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Citrus Heights PD plans crackdown on jaywalking, bike violations

Auburn Boulevard, pedestrian collision,
File photo. Citrus Heights police officers block off a portion of Auburn Boulevard to investigate a vehicle versus pedestrian collision in November, 2015. Police said the woman was crossing outside of a sidewalk. //CHSentinel

After a deadly spike in roadway deaths in the city last year, Citrus Heights police have announced plans to concentrate enforcement efforts on violations related to pedestrian and bike safety “in the coming weeks.”

“Extra officers will be on duty patrolling areas where bike and pedestrian violations are occurring, including locations where traffic collisions occur, in an effort to lower deaths and injuries,” the department said in a news release last week. The statement also said police investigated a total of 156 injury or fatal collisions involving pedestrians and bicyclists in Citrus Heights over the past three years, mapping out locations of crashes occurring in the last two years.

Although police reported zero fatalities on Citrus Heights streets in 2014, a total of six roadway deaths occurred in 2015. Four of the deaths involved pedestrians, while one involved a motorcycle and the other resulted from a vehicle hitting a tree.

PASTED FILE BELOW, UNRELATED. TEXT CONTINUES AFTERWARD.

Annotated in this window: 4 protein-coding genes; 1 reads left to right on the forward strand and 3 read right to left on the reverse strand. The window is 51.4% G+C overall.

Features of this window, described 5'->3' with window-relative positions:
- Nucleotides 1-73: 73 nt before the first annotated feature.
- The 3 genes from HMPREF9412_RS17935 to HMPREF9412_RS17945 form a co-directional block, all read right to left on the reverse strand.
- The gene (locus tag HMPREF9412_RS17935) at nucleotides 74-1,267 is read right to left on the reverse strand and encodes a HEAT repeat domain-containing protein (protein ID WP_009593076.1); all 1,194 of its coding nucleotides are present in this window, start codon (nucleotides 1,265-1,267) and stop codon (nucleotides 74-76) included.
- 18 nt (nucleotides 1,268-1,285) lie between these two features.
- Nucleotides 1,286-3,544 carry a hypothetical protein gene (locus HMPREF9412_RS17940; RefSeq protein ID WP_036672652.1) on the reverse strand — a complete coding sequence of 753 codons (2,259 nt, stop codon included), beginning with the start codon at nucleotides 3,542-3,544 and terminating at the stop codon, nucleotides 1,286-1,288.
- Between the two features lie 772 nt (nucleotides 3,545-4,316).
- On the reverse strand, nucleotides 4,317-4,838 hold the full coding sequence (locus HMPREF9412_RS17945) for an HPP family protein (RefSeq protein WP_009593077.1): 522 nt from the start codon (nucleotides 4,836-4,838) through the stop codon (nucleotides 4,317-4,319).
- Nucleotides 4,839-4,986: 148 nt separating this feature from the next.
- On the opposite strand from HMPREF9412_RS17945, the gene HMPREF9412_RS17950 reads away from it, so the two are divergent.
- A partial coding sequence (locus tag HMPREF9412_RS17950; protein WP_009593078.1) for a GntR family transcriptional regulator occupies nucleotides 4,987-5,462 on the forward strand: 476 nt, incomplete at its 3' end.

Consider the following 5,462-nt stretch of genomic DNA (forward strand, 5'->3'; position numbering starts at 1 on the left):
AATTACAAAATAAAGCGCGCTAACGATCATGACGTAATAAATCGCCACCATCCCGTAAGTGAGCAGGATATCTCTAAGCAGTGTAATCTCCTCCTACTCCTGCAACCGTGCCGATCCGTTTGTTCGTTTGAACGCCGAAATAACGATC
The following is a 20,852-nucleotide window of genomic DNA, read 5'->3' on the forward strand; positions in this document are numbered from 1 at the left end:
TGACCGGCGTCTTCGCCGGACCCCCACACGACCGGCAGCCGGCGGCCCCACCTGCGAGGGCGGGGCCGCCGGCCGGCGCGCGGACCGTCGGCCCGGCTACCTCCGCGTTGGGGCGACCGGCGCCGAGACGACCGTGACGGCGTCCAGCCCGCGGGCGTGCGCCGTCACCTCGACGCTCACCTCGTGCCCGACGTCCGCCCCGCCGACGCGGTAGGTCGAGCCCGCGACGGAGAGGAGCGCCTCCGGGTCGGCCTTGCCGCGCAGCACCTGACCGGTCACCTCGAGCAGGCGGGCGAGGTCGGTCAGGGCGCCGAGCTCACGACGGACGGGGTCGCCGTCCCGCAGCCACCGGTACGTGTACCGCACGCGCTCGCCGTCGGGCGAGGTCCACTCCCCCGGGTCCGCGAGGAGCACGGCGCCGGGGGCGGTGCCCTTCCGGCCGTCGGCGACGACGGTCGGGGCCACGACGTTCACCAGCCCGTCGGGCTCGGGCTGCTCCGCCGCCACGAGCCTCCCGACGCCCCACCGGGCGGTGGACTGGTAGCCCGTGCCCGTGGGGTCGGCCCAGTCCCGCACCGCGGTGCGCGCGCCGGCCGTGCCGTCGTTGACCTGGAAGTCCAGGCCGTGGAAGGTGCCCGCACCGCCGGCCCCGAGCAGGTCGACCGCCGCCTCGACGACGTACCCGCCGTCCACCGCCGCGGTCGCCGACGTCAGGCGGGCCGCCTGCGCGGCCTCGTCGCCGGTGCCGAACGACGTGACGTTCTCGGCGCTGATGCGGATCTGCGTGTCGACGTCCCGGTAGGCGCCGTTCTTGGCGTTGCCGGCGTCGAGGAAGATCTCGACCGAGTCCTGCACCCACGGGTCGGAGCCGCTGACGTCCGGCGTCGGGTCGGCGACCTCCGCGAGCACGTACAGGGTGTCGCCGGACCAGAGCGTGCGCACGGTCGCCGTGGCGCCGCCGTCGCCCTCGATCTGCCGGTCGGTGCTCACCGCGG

Pedestrians were determined to have been at fault in all four pedestrian deaths last year, according to a statement from Police Chief Christopher Boyd at a council meeting last month. As previously reported on The Sentinel, alcohol was also involved in at least half the fatal collisions.

As part of the stepped up enforcement effort, police said action “will be taken for observed violations when pedestrians cross the street illegally, or fail to yield to drivers who have the right of way.” The cost of a jaywalking fine in Sacramento County is currently $194, according to Ed Smith, a Sacramento personal injury lawyer.

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Police also said special attention would be focused on drivers failing to yield to pedestrians in crosswalks, as well as for speeding, illegal turns, disregarding stop signs, and “any other dangerous violation.” Bike riders will also be issued citations if they “fail to follow the same traffic laws that apply to motorists.”

The department advises bike riders to always wear helmets and said pedestrians should only cross streets in marked crosswalks, or at corners. Bicyclists under 18 are required to wear a helmet by law.

[Related: CHPD seeks to reduce fatalities with $236k traffic safety grant]

Police said funding for the local enforcement effort comes from a California Office of Traffic Safety (OTS) grant, through the National Highway Traffic Safety Administration.

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